- He’s walking really slow. He has a very strong vose.
- You think that there old because they are maybe different from you.
- He can’t relly wake. His voys.
- They some times look sad, they have cane, they have gray hair.
- Elder, grandma, grandpa, hair cane, wheelchair.
- Kind of grumpy and not very fun.
- They shake their hand. They’re skin in crinkly. They’re hair is gray, they have no teeth, they have fake teeth.
- Gray hair, wrinkles, crackels, low voice, slow.
- The presn face and they walk slow.
- They are shaking a little, and they are bent over.
- Their hair is gray, they have wrinkles, they have a cane, their voice craks.
- When he or she doesn’t walk fast, or there voice is realy quiet.
- When they walk slowly, and have gray hair, they are old.
- When I see a person that is old I know they are old when they have white hair, wrinkled skin, and shakey hands.
- They have wrinkles on there face.
- They have wrinkels and grey hair and there voise is odd.
- They walk weird and have a strange vioce.
- When they walk slowly.
- Their skin is wrinkly.
Why do people get old?
- People get old from age.
- His age and what he does or his hair.
- People get old because it’s just a natural life cycle.
- They have a cane and wrinkly hands.
- Because he is living so long
- People get old because they are to old of there age.
- It is just a life sikl
- Because they age, it’s a life cycyl
- Because they keep growing.
- For the circle of life.
- Because they eat to much sugar. Their bones aren’t strong.
- Live a long time, live years.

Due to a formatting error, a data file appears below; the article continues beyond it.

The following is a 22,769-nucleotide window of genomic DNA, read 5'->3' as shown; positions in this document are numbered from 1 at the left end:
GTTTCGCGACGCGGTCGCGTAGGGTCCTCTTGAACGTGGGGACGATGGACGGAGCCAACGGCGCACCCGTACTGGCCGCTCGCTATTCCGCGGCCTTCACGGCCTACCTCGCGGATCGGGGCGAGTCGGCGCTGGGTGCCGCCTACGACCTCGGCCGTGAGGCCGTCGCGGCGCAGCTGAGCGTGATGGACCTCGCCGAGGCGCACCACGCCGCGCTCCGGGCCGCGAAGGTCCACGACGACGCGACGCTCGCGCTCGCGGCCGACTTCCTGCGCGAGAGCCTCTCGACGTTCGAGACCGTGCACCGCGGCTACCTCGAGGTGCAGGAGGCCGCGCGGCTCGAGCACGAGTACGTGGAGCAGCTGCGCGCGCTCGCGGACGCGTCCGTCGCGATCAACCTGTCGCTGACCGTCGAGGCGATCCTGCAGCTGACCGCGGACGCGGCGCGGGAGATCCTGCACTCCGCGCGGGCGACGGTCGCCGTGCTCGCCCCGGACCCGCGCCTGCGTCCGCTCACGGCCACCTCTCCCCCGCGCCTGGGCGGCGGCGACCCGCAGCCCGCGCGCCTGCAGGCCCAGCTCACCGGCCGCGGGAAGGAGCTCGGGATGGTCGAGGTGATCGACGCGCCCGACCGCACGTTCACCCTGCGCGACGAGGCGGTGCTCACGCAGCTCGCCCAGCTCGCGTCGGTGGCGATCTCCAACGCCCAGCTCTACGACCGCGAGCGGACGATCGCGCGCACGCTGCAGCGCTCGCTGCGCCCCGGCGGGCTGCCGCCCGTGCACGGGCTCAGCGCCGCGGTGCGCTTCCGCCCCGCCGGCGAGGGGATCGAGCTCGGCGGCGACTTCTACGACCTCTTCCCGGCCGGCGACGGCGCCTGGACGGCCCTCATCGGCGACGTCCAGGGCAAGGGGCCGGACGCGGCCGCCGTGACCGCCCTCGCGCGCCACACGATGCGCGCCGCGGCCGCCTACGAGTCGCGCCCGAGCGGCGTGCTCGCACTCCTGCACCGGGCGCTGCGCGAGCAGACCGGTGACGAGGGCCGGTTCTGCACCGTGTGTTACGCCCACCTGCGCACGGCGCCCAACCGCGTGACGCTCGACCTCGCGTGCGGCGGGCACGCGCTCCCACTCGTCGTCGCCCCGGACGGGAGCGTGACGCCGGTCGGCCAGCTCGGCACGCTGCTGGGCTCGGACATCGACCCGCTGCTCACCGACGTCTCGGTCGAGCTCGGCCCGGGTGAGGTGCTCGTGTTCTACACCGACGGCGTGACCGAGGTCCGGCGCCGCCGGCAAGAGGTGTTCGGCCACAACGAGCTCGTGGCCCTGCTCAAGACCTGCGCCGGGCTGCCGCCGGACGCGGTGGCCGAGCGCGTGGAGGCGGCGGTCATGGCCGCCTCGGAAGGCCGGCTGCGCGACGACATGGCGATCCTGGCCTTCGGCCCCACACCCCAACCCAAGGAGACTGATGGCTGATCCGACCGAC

- Cus the perzn number of ags.
- They get old by age.
- People get old because they grow, time passes, things change, life goes on.
- They lived a long life and the get realy tiard.
- Because it is the end of there lafe.
- So more people can be born and you can live forever.
- They get old because they live lots of years.
- Because they grow up and it is the pattern of life.
How old in years is old to you?
- People that re old to me are when they are 70
- About when you are 60
- To me maybe around 60 and older.
- 69 years old
- About 70
- 70 years old.
- Old to me is 79 and older.
- I don’t think you are old if you are active and fun.
- 80, 90, 100 is long years.
- 50 is a hi number
- 90 years old
- In my perspective 70 is old
- Ninty nine is realy old for me.
- 60 is old.
- I think 90 is old.
- 65 is old to me.
Why do people get grey hair?
- People take showers a lot and their hair starts to fade.
- People get old because how long they have lived.
- People get gray hair because they are just getting older and older.
- Because they get older every year and time has passed.
- Because they are old
- People get grey hair because they get old and there hair change color.
- They are in the sun a lote.
- Because the color fads.
- Because the color in their hair fades away.
- Because their hair ages and it turns gray.